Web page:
Multiple sclerosis (MS) is a demyelinating disease of the central nervous system that runs a chronic course and disables young people. The disease is more prevalent in the geographic areas that are farthest from the equator. No form of treatment is known to be effective in preventing MS or its disabling complications. A number of epidemiological studies have shown a protective effect of exposure to sunlight during early life and a recent longitudinal study confirmed that vitamin D supplementation reduced life-time prevalence of MS in women. Very little is known regarding the role of vitamin D on the developing brain but experimental data suggest that cerebral white matter is vitamin D responsive and oligodendrocytes in the brain and spinal cord and express vitamin D receptors. It is possible that differentiation and axonal adhesion of oligodendrocytes are influenced by vitamin D level during brain development and a relative lack of vitamin D may increase oligodendroglial apoptosis. The age effect of migration on susceptibility to develop MS could be explained by a role of vitamin D on brain development. In areas of high MS prevalence, dietary supplementation of vitamin D in early life may reduce the incidence of MS. In addition, like folic acid, vitamin D supplementation should also be routinely recommended in pregnancy. Prevention of MS by modifying an important environmental factor (sunlight exposure and vitamin D level) offers a practical and cost-effective way to reduce the burden of the disease in the future generations.

In my view, the only question is what dose of vitamin D. Many neurologists are not really familiar with dosages for vitamin D supplementation, as they do not use this in any of the other neurological diseases they manage. There is also a widespread irrational fear in medicine about overdosage of this naturally occurring hormone. Consider that if you step outside in any Perth city at the moment with only a bathing suit on for around 5 minutes at midday, you will make 15,000IU of vitamin D immediately. Why would you be told not to take 1,000IU then? How could that be toxic?

This is probably one of the few papers that really makes a recommendation about doses during pregnancy.

http://www.ncbi.nlm.nih.gov/pubmed/18290720

Hollis in one of the world experts on vitamin D. PubMed him and you will find he has published 202 papers on vitamin D in the world's best journals. The abstract is as follows:

J Bone Miner Res. 2007 Dec;22 Suppl 2:V39-44.
Vitamin D requirement during pregnancy and lactation.
Hollis BW.

Department of Pediatrics, Division of Pediatric Nutritional Sciences, Medical University of South Carolina, Charleston, South Carolina, USA.
Abstract
The current recommended dietary requirement for vitamin D intake (200 IU/d) during pregnancy and lactation is based on little, if any, scientific evidence, and as a result is clinically irrelevant with respect to maintaining nutritional vitamin D status during these demanding human conditions. Current research has shown that the actual dietary requirement during pregnancy and lactation may actually be as high as 6000 IU/d. Current data on which these new recommendations could be based are presented.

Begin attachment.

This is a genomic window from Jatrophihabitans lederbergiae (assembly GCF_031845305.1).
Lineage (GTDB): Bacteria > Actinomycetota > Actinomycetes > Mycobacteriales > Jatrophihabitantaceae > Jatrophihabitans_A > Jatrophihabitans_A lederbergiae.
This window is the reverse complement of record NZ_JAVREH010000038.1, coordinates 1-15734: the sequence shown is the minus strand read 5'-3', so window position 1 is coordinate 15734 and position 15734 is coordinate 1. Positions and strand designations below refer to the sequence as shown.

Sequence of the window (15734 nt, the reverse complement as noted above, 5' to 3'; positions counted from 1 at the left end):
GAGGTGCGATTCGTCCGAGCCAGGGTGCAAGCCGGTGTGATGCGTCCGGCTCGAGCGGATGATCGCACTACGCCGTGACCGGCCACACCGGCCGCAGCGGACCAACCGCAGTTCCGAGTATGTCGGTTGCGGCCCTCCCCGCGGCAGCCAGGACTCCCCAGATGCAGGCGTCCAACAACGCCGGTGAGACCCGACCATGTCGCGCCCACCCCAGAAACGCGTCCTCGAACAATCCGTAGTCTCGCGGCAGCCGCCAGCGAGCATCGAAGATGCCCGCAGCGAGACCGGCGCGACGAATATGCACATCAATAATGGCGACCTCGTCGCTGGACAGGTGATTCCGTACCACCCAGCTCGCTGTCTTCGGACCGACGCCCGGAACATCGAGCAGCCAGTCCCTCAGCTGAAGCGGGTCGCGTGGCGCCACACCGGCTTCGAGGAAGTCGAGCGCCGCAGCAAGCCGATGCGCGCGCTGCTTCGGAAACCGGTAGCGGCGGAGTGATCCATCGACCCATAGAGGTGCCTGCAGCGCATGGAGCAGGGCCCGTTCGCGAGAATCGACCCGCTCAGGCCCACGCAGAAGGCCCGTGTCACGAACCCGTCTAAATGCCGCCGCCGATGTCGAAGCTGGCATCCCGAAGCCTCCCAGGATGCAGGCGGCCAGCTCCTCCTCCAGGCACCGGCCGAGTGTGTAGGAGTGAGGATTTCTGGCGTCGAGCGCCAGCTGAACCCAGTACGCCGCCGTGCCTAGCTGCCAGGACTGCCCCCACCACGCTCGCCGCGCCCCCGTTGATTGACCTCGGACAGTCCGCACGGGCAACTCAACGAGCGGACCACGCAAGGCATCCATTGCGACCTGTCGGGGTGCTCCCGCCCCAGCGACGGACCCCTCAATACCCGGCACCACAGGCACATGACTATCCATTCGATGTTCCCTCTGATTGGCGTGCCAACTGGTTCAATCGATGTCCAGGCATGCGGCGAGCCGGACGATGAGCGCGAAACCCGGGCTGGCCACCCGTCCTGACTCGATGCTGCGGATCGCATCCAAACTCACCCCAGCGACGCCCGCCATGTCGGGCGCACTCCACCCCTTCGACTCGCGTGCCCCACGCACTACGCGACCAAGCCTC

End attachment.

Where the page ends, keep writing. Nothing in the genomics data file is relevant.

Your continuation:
I agree with you. Don't just take other people's advice. Look into this yourself. My motivation in presenting this data is that, having seen my mother die with advanced MS, I want to see good preventive measures in place to stop it occurring if at all possible in those at high risk. Vitamin D supplementation during pregnancy is a critical part of this strategy; it is cheap, safe, and almost certainly effective. One would have to ask oneself why not do it....

I really hope that helps. There is much, much more literature to wade through if you want to take it further. I suggest starting with the references to the papers above.

Be well

George
Just out of interest Lulu, here is one of Hollis's latest papers, showing how widespread vitamin D deficiency in pregnancy is:

Am J Perinatol. 2010 Jul 16. [Epub ahead of print]
Vitamin D Deficiency and Insufficiency is Common during Pregnancy.
Johnson DD, Wagner CL, Hulsey TC, McNeil RB, Ebeling M, Hollis BW.

Division of Maternal Fetal Medicine, Department of Obstetrics and Gynecology, Medical University of South Carolina, Charleston, South Carolina.
Abstract
The objective was to determine the incidence of vitamin D deficiency, insufficiency, and sufficiency in African-American, Hispanic, and Caucasian pregnant women. Blood samples were taken from 154 African-American, 194 Hispanic, and 146 Caucasian women at <14 weeks of gestation; 25 hydroxyvitamin D levels (25(OH)D) levels were measured by radioimmunoassay. The mean 25(OH)D levels in African-American, Hispanic, and Caucasian pregnant women were 15.5 +/- 7.2 (standard deviation), 24.1 +/- 8.7, 29.0 +/- 8.5 ng/mL, respectively. Ninety-seven percent of African-Americans, 81% of Hispanics, and 67% of Caucasians were deficient (25(OH)D levels <20 ng/mL or <50 nmol/L) or insufficient (25(OH)D levels >/=20 ng/mL or <32 ng/mL or >/=50 nmol/L or <80 nmol/L). Of these pregnant women, 82% had vitamin D levels <32 ng/mL (<80 ng/mL). In logistic regression models, race was the most important risk factor for vitamin D deficiency or insufficiency. African-American women and Hispanic women were more likely to have vitamin D insufficiency and deficiency than Caucasian women. Furthermore, primigravid women were more at risk for vitamin D insufficiency. This study demonstrates widespread vitamin D deficiency and insufficiency in pregnant females living at a southern latitude. African-Americans are at greatest risk.